Rising number of lone migrant children in hotels 'mistakenly identified as adults', Ofsted says
The chief inspector of Ofsted Amanda Spielman said she is 'very concerned' about the trend
A rising number of lone migrant children are being found in hotels having been “mistakenly identified” as adults, the chief inspector of Ofsted has said.
Amanda Spielman said she is “very concerned” about the trend and is worried that vulnerable children could be lost from sight and at risk of exploitation.
She said a rising number of unaccompanied asylum-seeking children (UASC) are arriving in the UK and need care and compassion.
They should swiftly be taken into local authority care but she said, “growing numbers, pressures on foster care, and the failings of some authorities to take ‘their share’ has led to unacceptable delays”.
The Home Office has said it does not want to be accommodating children in hotels “but we have no other choice”.
Addressing attendees of the National Children and Adult Services Conference in Manchester, Ms Spielman said the Government department has committed to ending the use of hotels as quickly as possible.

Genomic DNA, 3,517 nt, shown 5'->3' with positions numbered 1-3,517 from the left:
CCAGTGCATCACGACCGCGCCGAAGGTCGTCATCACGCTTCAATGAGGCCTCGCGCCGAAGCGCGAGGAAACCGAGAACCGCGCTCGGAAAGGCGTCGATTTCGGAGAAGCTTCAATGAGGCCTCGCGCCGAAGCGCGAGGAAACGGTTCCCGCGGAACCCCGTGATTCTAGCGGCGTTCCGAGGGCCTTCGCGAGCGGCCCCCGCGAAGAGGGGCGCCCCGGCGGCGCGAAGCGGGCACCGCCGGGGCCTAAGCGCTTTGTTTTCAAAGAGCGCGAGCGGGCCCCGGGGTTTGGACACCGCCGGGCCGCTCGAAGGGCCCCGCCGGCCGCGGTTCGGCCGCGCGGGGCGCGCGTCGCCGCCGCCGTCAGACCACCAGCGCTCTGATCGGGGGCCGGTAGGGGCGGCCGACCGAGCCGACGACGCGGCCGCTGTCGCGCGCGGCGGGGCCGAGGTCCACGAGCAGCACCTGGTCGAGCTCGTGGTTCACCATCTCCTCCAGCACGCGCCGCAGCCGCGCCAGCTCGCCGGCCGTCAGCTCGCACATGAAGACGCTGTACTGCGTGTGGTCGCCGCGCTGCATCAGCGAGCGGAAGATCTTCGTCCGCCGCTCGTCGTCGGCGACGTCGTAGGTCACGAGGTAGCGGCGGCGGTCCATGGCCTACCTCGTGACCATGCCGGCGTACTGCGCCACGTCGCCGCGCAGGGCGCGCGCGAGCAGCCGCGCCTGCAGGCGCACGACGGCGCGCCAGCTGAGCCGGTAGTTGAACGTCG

“You all have a part to play in achieving that”, she added.
She said it is vital that asylum seekers are given accommodation that is appropriate for their age, and said adults being in spaces for children “raise obvious safeguarding concerns”.
She added: “We are also very concerned about increasing numbers of children being found in hotels, mistakenly identified as adults.
“We have raised this with the DfE (Department for Education) and have seen swift action from local authorities.
“But we are concerned that vulnerable children could be lost from sight and at risk of exploitation.”
Lisa Pascoe, Ofsted’s deputy director for regulation and social care policy, said the scale is unclear but it is “right that we name this quickly and early” so it can be stopped.
Asked at what point children are being mistakenly identified as adults, she said local authorities are “quite quickly” finding that asylum seekers transferred into hotels in their area as adults are children, prompting nods from around the room.
She said: “I think we all know that these are children that can be particularly vulnerable to being exploited.
“Some of these children may already be here for that purpose – we don’t know that – but they may be.”
Ms Spielman added that quite a number of children disappear very rapidly after arriving in the country.
In August, the Home Office said councils would receive extra money to incentivise them to move lone migrant children out of hotels faster and said they would be required to take enough UASC to make up at least 0.1 percent of the total number of children in their local area – up from 0.07 percent previously.
Ms Spielman said she is aware that many councils are working “tremendously hard” to develop UASC provision and to accommodate the increased quotas.
She added: “When we inspect, we will recognise those making good efforts as well as where progress is too slow.”